Re: indexing questions


On Sun, 2006-08-06 at 19:12 +0200, Atte Andr�ensen wrote:
> 1) Does beagle crawl symlinks?

No, it doesn't.

> 2) What fields are indexed by beagle? My guess is that the exim field 
> "description" would be the one to use for keywords, names of persons 
> etc, is that the way to go?

What is indexed varies from file type to file type, and unfortunately
there isn't any comprehensive list.  Generally speaking, however, Beagle
indexes all of the EXIF and XMP metadata, and if you're using F-Spot it
will index the tags used as well.

> 3) I tried to "walk the dog" on my data partition (where the photos + 
> lots of other stuff are) and after a while I got:
> Maximum watch limit hit. Try adjusting 
>                   /proc/sys/fs/inotify/max_user_watches.
> inotify_add_watch: No space left on device
> Is this only happening when "walking the dog" or is something I should 
> adjust no matter what? What's the tradeoff here, could I for instance 
> set it to 100000 without getting into trouble? Right now it's 8192:
> atte ajstrup:~$ cat /proc/sys/fs/inotify/max_user_watches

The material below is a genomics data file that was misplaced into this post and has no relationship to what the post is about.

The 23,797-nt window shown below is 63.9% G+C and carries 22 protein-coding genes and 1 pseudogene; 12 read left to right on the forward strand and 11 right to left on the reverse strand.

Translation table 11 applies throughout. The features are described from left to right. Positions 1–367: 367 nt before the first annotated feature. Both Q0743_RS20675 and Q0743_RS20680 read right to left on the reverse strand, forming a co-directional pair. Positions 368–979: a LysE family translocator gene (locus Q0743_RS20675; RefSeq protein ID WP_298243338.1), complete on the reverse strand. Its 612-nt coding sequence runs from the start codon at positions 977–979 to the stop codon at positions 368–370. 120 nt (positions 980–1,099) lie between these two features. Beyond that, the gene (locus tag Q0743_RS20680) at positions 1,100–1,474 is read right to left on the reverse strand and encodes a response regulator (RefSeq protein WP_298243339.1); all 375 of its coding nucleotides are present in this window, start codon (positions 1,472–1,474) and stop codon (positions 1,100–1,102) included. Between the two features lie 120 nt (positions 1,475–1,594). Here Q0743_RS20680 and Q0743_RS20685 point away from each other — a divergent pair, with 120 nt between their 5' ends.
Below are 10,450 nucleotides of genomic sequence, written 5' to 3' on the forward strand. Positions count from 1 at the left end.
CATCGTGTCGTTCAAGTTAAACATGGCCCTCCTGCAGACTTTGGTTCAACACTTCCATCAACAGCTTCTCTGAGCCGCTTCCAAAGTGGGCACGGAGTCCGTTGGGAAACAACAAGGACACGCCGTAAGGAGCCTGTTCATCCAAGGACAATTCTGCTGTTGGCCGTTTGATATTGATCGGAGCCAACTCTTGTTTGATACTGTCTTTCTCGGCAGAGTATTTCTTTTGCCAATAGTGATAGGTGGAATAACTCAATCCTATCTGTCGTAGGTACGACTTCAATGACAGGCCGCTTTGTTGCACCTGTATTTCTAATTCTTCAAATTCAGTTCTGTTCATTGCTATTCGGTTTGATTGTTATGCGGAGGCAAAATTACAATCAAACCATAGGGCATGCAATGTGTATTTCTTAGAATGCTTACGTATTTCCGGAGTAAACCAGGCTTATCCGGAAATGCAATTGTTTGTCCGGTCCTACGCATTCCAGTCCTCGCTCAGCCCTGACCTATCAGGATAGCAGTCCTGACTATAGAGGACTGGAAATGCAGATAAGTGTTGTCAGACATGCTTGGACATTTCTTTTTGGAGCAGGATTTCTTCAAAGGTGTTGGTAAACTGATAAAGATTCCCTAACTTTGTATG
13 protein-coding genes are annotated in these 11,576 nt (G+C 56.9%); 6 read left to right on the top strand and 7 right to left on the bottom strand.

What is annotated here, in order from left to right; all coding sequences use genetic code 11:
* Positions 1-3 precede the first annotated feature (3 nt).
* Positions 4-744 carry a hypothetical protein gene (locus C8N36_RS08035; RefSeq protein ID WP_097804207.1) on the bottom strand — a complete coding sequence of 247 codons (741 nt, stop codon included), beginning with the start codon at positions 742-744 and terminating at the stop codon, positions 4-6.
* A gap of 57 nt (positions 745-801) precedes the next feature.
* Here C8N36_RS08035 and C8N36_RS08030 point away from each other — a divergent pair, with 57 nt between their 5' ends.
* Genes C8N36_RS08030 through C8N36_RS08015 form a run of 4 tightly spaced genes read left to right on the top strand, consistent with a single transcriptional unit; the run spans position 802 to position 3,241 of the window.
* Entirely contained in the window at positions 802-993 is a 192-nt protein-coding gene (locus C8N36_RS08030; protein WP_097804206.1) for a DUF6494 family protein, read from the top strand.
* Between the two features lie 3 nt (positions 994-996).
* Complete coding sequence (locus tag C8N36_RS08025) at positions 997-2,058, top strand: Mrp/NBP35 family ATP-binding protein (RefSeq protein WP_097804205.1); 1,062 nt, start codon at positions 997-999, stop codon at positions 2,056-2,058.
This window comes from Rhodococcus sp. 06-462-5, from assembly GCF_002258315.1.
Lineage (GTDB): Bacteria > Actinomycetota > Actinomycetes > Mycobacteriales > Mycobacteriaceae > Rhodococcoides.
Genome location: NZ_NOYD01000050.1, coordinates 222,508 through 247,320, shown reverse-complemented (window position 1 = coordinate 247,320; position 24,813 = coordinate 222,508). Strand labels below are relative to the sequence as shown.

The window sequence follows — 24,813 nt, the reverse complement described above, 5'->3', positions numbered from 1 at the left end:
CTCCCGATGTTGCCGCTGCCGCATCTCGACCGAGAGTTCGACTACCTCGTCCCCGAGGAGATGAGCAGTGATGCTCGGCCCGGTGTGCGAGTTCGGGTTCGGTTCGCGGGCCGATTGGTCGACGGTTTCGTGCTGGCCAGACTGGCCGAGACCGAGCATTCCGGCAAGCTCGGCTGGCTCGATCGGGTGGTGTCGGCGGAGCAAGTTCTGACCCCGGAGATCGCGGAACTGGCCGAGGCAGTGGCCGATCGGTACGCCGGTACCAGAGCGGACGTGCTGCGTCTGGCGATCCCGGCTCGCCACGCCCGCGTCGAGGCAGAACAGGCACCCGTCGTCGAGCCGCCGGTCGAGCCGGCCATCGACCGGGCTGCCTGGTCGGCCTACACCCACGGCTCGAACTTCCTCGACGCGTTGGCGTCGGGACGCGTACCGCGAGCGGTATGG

> 8192

It is a hard, system-wide limit, and has no real effect on whether you
use BEAGLE_EXERCISE_THE_DOG or not, although it will certainly be hit
faster if you do.

The tradeoff is that the amount of potential kernel memory used
increases the higher you set that number.  If you only use 30000
watches, it doesn't matter whether or not you set it to 30000 or 100000.
But if you actually try to use 30001 watches, the limit will prevent you
from using that extra memory.

The overhead per watch is fairly low.  Only a couple dozen bytes per
watch, but it does pin an inode in memory.  On a machine with a lot of
memory this probably has no effect at all since most of those inodes
will be cached in memory anyhow, but could be an issue on older

Basically, I would have no problem suggesting to you to set it to 32k or
64k.  I am thinking that we should ship an init script or something in
Beagle (maybe at least for SUSE) which does this automatically on boot.
For most people it won't affect them at all.


P.S. To see (roughly) how many directories are underneath your home dir,
run this from your home directory:

        find . -type d | grep -v "^\.\/\." | wc -l

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